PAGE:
Days later, I finally found out that Doc was in critical condition. After operations that included a bone graft (with a bone from a a 19 year old man who had died in a car accident) where five vertebrae had been smashed. This operation lasted some 18 Hours with Dr. Ralston carving the bone to fit. The orderlies told Doc they had never worked so hard with their arms holding his spine open to get the graft in place.
He started rehab with Sheri Wenaus, the hospital physiotherapist, and between the two of them managed to get him walking. Doc left the hospital with braces to support his paralyzed legs and canes to help him walk. Before he left, the Co-op Refinery Personnel Manager made a visit to his room and convinced him it would be best if he resigned from his job.
I didn’t care if he had trouble walking. I didn’t care they’d given him three years to live. We were in love and determined to make the most of the short time we might have together. When we had our Our Halloween Wedding in October, 1959, we were determined, had a dream of the future and felt that we could do anything as long as we were together.
We were operating the service station at Winnipeg Street and 10th Avenue in Regina the first two years we were married. Doc was a firm believer in the honesty of people. However he learned that more work was being done by the mechanics after hours with parts stolen from the service station. I didn’t spend much time at the first service station. I was working in the Accounting Department at Imperial Oil Limited Producing Departmemt. We sold.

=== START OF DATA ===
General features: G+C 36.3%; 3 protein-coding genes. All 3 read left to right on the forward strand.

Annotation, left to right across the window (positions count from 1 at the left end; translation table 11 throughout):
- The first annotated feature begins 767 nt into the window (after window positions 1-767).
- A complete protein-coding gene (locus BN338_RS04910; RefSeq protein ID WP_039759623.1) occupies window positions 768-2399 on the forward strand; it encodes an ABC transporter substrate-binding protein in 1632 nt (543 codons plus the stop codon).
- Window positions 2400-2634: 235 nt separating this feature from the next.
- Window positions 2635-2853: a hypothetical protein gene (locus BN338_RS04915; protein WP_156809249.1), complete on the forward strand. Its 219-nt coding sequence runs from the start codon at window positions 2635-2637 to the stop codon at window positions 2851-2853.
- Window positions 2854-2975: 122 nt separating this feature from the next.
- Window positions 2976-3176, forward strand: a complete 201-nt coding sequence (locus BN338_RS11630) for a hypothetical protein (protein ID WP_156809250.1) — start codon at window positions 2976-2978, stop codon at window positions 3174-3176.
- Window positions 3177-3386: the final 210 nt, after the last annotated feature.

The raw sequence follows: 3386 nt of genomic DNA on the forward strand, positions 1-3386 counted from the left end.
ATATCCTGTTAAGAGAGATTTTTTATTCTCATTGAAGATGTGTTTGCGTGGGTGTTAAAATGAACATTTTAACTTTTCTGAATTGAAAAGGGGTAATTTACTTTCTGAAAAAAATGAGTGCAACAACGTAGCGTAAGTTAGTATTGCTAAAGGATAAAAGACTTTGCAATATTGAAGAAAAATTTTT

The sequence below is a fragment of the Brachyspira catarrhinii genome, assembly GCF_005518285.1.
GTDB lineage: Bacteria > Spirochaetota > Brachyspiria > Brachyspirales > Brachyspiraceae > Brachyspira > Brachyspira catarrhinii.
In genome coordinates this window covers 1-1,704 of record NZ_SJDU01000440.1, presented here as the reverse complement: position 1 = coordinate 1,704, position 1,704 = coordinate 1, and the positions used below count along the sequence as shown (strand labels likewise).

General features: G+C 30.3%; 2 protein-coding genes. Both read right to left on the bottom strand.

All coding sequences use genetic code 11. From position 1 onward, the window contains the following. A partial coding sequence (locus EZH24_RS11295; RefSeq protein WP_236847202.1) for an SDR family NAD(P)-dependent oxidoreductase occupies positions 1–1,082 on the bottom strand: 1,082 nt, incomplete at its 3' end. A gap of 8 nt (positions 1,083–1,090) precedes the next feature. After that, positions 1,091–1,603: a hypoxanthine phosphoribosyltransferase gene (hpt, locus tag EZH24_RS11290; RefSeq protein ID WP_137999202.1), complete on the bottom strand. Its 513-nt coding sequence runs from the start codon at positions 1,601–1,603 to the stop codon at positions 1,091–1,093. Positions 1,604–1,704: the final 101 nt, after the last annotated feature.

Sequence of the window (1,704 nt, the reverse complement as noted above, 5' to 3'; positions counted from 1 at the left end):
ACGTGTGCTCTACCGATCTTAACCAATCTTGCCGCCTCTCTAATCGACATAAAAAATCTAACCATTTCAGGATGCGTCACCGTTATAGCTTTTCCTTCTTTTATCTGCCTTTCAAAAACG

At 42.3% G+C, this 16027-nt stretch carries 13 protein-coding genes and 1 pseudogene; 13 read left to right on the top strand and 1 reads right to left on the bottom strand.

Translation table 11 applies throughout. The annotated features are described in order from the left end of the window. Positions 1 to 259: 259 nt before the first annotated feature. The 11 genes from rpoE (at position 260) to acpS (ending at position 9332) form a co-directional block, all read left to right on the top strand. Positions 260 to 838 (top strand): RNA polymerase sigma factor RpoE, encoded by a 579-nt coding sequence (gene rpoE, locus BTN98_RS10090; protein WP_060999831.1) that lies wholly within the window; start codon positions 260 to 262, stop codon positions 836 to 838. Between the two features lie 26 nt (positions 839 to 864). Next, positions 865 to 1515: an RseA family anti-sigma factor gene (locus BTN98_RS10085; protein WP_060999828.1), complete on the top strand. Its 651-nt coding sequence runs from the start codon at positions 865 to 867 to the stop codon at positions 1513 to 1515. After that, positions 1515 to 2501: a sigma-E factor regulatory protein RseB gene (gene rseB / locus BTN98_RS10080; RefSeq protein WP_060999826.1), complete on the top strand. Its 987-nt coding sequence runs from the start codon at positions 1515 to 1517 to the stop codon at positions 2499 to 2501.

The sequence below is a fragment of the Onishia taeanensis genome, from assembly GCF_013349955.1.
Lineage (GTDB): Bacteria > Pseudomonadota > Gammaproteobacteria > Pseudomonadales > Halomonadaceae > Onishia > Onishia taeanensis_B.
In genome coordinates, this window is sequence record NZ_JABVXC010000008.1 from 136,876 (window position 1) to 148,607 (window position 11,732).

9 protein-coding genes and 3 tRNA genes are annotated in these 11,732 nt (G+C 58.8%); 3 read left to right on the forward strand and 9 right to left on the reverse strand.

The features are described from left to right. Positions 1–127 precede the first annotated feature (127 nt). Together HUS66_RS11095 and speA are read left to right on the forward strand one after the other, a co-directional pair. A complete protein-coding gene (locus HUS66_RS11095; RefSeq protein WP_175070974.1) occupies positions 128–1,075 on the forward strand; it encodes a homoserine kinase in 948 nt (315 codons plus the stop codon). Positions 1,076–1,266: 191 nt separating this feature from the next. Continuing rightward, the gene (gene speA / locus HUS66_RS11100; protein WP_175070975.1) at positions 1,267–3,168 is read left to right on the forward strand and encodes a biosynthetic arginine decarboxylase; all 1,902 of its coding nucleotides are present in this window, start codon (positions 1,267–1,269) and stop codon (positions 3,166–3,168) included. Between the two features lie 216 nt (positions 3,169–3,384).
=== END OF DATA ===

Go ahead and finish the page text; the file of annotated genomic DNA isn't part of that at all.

We had a cozy, unique, two bedroom home at 2949 Cameron Street. Mrs. Paztor was my cleaning lady. She not only cleaned our house every Friday but she ironed our clothes, sheets and pillowcases! I can still remember how the hardwood floors in the living room were waxed and the smell of the wax met you when you opened the front door.
We bought the Texaco station at Albert Street and 14th Avenue.
Life was good. Well as good as it could be under the circumstances. Doc had exceptional mechanical expertise when it came to all makes and models of cars and trucks. He had a Model A as a teenager and probable knew every part of that car. We even bought another one after we were married. It amazed me how he could tell what was wrong with a car just listening to the sound of the engine. Long before computerize parts and analysis there were mostly the Big Three (Chrysler, Chevrolet and Ford). And he knew them all. We both pumped a lot of gas, checked the oil and tires.
I also did the days accounting every night. We had aquired an electric calculator when we bought the service station. It had a tendency to lock up when I was trying to balance the days sales. Often this happened late at night, sometimes after midnight. Then I had to do it all over again, manually!
I don’t think operating a service station was a great idea for Doc. Regina was not that big a city in 1959 (maybe 160,000 people) and Doc was not born and raised in Regina. He had attended Campion College in High School. Making lifelong friendships was not easy living in the dormitory with Saturday afternoon was his only free time. He had a close relationship with the people of Wilcox, having gone to Notre Dame College living with his Mom and Dad. The Lawrence’s had been in the service station business in Wilcox for years and most residents were loyal customers to Lorne (Dutchy) Lawrence. The term “networking” was not used in those days. Perhaps it would have been advantageous for Doc to have been active in a service club (he was a member of the Knights of Columbus) but after a day at the service station he was too exhausted. He was carrying heavy braces on his legs and most days he was in pain. We sold.
Unfortunately, the world wasn’t ready to embrace a man wearing braces.
My 28 years with Doc Part Two is next……